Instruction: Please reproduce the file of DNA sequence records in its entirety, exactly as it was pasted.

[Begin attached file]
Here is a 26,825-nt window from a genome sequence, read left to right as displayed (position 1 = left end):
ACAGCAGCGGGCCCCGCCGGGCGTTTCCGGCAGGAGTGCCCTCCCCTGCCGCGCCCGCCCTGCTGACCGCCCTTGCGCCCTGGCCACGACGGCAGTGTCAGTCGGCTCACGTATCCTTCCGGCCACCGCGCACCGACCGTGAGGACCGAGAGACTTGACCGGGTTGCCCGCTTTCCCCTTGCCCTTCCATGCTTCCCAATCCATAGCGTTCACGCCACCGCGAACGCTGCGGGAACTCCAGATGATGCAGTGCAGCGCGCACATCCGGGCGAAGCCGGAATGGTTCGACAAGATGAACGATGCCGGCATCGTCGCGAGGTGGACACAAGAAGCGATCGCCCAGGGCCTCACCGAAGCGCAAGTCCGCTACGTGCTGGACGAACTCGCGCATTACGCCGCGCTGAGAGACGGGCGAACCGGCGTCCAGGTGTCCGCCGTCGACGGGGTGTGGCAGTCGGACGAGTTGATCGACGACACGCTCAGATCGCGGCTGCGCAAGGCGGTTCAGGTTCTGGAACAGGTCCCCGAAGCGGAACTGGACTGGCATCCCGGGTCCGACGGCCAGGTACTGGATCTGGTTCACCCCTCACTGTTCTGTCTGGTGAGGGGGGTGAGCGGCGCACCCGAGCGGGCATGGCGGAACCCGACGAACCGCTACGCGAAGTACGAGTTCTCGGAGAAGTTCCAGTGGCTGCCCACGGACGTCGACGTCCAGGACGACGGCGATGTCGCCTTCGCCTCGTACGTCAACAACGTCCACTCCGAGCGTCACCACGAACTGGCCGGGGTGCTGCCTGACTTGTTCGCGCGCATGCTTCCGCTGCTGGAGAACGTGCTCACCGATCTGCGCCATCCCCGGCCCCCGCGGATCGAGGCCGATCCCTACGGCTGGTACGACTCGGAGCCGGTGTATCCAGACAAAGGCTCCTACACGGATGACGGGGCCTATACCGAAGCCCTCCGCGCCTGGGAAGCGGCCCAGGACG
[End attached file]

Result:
Here is a 26,825-nt window from a genome sequence, read left to right as displayed (position 1 = left end):
ACAGCAGCGGGCCCCGCCGGGCGTTTCCGGCAGGAGTGCCCTCCCCTGCCGCGCCCGCCCTGCTGACCGCCCTTGCGCCCTGGCCACGACGGCAGTGTCAGTCGGCTCACGTATCCTTCCGGCCACCGCGCACCGACCGTGAGGACCGAGAGACTTGACCGGGTTGCCCGCTTTCCCCTTGCCCTTCCATGCTTCCCAATCCATAGCGTTCACGCCACCGCGAACGCTGCGGGAACTCCAGATGATGCAGTGCAGCGCGCACATCCGGGCGAAGCCGGAATGGTTCGACAAGATGAACGATGCCGGCATCGTCGCGAGGTGGACACAAGAAGCGATCGCCCAGGGCCTCACCGAAGCGCAAGTCCGCTACGTGCTGGACGAACTCGCGCATTACGCCGCGCTGAGAGACGGGCGAACCGGCGTCCAGGTGTCCGCCGTCGACGGGGTGTGGCAGTCGGACGAGTTGATCGACGACACGCTCAGATCGCGGCTGCGCAAGGCGGTTCAGGTTCTGGAACAGGTCCCCGAAGCGGAACTGGACTGGCATCCCGGGTCCGACGGCCAGGTACTGGATCTGGTTCACCCCTCACTGTTCTGTCTGGTGAGGGGGGTGAGCGGCGCACCCGAGCGGGCATGGCGGAACCCGACGAACCGCTACGCGAAGTACGAGTTCTCGGAGAAGTTCCAGTGGCTGCCCACGGACGTCGACGTCCAGGACGACGGCGATGTCGCCTTCGCCTCGTACGTCAACAACGTCCACTCCGAGCGTCACCACGAACTGGCCGGGGTGCTGCCTGACTTGTTCGCGCGCATGCTTCCGCTGCTGGAGAACGTGCTCACCGATCTGCGCCATCCCCGGCCCCCGCGGATCGAGGCCGATCCCTACGGCTGGTACGACTCGGAGCCGGTGTATCCAGACAAAGGCTCCTACACGGATGACGGGGCCTATACCGAAGCCCTCCGCGCCTGGGAAGCGGCCCAGGACG